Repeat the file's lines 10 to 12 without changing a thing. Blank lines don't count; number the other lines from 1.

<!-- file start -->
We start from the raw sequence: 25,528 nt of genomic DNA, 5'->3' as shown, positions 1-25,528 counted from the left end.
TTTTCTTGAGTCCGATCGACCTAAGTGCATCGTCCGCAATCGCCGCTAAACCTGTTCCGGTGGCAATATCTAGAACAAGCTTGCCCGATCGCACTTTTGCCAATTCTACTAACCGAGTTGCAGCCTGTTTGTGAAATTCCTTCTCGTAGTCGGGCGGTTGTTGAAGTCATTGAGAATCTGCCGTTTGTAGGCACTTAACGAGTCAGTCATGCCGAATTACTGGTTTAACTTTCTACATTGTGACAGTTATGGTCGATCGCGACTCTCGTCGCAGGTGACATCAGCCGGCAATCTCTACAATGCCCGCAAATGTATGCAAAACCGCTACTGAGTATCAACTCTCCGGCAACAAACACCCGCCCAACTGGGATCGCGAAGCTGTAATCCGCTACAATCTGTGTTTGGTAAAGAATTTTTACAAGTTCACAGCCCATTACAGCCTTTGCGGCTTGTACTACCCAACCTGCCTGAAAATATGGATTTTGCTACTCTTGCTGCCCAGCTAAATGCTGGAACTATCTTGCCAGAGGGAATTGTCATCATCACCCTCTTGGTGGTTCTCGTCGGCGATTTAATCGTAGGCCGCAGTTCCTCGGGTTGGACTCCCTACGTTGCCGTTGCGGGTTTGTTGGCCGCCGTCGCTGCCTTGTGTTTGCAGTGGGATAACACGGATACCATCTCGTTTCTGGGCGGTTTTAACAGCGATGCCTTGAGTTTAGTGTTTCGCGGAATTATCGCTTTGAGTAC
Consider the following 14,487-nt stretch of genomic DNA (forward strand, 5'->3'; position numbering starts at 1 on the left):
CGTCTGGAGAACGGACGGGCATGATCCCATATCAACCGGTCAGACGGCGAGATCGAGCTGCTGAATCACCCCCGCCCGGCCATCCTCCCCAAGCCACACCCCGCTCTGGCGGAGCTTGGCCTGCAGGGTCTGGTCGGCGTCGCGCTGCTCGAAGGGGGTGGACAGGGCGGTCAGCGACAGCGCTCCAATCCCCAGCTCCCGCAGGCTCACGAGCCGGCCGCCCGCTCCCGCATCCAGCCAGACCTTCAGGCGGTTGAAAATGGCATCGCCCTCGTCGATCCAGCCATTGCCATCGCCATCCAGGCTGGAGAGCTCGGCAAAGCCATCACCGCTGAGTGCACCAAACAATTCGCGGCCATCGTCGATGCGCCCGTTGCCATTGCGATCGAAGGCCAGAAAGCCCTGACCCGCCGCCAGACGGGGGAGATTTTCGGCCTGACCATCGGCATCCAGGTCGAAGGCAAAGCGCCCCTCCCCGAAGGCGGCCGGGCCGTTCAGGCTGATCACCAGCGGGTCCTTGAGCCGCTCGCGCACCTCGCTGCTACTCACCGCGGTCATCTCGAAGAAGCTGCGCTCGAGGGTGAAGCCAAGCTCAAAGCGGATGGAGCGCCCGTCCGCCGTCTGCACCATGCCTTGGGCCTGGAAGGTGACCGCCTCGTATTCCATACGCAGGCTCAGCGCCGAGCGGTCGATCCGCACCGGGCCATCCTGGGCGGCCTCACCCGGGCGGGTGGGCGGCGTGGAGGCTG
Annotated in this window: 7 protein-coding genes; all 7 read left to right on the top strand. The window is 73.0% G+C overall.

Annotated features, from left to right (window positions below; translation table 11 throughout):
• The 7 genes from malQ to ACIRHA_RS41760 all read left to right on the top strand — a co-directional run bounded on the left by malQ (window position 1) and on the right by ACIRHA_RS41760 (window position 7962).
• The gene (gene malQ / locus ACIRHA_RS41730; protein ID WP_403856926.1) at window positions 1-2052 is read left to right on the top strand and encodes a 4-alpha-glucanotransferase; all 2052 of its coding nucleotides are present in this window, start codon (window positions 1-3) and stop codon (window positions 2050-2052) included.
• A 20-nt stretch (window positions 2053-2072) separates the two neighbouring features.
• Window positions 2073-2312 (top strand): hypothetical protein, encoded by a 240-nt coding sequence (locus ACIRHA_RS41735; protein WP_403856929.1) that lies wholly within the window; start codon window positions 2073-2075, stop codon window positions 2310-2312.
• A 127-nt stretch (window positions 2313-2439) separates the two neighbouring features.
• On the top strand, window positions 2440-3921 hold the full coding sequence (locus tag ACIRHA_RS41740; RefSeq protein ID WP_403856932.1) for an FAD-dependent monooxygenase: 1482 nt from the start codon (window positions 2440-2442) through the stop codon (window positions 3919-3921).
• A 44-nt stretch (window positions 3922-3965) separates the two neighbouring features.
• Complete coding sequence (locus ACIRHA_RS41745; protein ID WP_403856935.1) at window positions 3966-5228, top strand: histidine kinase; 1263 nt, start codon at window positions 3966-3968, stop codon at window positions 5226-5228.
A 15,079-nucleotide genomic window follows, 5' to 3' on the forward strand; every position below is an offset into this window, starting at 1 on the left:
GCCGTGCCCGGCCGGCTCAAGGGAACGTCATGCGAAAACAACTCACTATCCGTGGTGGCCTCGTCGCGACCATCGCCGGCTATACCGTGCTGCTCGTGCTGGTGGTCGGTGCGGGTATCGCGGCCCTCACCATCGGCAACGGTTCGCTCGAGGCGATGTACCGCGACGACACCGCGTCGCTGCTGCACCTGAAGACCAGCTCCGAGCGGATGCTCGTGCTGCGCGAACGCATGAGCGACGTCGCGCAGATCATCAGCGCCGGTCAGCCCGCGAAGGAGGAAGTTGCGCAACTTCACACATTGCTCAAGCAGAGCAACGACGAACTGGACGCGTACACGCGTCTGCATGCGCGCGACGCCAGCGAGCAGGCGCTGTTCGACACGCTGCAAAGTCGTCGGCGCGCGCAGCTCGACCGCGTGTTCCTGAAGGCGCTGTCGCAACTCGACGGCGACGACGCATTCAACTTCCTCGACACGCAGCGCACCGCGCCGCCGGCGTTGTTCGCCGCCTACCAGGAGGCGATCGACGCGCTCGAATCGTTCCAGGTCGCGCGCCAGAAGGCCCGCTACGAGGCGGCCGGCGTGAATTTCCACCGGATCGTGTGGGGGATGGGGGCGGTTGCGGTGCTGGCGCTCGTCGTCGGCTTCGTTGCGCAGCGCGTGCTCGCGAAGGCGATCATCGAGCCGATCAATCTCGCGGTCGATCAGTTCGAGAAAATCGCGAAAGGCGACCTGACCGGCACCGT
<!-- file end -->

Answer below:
• Window positions 2073-2312 (top strand): hypothetical protein, encoded by a 240-nt coding sequence (locus ACIRHA_RS41735; protein WP_403856929.1) that lies wholly within the window; start codon window positions 2073-2075, stop codon window positions 2310-2312.
• A 127-nt stretch (window positions 2313-2439) separates the two neighbouring features.
• On the top strand, window positions 2440-3921 hold the full coding sequence (locus tag ACIRHA_RS41740; RefSeq protein ID WP_403856932.1) for an FAD-dependent monooxygenase: 1482 nt from the start codon (window positions 2440-2442) through the stop codon (window positions 3919-3921).